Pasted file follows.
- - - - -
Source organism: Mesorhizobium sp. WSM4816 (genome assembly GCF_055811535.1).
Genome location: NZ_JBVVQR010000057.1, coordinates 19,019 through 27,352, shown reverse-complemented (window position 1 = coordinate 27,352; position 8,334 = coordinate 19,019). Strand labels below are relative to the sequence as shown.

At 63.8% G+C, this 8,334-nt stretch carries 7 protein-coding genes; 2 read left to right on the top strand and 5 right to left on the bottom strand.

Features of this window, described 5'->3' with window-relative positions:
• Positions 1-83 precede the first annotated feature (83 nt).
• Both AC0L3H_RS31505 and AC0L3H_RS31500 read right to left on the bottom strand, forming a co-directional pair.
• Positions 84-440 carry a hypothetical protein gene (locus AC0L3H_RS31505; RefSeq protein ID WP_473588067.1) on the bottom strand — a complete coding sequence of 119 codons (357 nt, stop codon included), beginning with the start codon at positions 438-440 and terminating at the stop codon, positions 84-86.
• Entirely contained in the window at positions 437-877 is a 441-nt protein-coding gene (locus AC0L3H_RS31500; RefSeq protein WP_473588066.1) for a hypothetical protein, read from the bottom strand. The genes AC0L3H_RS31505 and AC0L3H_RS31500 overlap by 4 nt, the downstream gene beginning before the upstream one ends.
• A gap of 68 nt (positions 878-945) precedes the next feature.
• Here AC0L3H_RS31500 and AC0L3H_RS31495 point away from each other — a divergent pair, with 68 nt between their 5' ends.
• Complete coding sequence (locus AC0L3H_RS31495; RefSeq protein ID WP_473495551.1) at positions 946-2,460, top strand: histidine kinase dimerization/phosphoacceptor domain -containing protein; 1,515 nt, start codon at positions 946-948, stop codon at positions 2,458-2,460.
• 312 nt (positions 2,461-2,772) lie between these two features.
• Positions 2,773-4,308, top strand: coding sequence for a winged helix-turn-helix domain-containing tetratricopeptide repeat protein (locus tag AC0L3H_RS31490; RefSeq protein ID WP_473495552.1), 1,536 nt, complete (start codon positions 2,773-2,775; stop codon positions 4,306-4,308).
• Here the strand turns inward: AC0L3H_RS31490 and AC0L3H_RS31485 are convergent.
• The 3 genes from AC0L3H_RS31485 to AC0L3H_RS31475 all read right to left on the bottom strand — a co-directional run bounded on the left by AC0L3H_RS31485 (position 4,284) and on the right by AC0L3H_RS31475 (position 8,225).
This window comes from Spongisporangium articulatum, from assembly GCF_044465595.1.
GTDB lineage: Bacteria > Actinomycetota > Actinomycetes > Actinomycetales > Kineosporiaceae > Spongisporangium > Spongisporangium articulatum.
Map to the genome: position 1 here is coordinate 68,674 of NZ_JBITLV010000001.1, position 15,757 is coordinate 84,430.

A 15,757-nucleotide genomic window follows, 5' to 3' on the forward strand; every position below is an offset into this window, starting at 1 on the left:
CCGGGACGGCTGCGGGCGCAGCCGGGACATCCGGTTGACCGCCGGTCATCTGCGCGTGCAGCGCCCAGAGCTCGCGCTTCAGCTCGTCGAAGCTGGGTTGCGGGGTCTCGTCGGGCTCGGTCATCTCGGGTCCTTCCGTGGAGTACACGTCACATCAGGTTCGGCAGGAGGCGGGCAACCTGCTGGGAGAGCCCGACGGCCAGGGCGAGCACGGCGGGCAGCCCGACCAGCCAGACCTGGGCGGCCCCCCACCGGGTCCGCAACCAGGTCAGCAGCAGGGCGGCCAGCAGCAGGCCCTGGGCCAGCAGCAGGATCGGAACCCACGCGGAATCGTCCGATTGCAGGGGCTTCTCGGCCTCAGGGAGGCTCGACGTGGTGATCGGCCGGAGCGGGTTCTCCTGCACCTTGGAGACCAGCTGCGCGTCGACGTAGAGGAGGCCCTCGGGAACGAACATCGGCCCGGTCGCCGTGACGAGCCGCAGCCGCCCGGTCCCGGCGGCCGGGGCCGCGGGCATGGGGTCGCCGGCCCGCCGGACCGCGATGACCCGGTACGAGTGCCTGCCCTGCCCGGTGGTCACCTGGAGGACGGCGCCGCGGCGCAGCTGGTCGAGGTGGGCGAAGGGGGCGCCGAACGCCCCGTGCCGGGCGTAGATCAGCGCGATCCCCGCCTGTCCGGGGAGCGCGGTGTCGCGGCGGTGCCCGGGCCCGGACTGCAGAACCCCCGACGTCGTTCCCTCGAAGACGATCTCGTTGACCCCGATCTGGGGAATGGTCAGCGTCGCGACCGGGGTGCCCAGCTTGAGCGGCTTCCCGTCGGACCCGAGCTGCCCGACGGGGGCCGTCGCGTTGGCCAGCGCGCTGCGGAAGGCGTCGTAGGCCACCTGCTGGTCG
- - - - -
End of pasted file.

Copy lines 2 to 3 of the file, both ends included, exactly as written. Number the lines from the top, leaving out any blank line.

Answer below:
Genome location: NZ_JBVVQR010000057.1, coordinates 19,019 through 27,352, shown reverse-complemented (window position 1 = coordinate 27,352; position 8,334 = coordinate 19,019). Strand labels below are relative to the sequence as shown.

At 63.8% G+C, this 8,334-nt stretch carries 7 protein-coding genes; 2 read left to right on the top strand and 5 right to left on the bottom strand.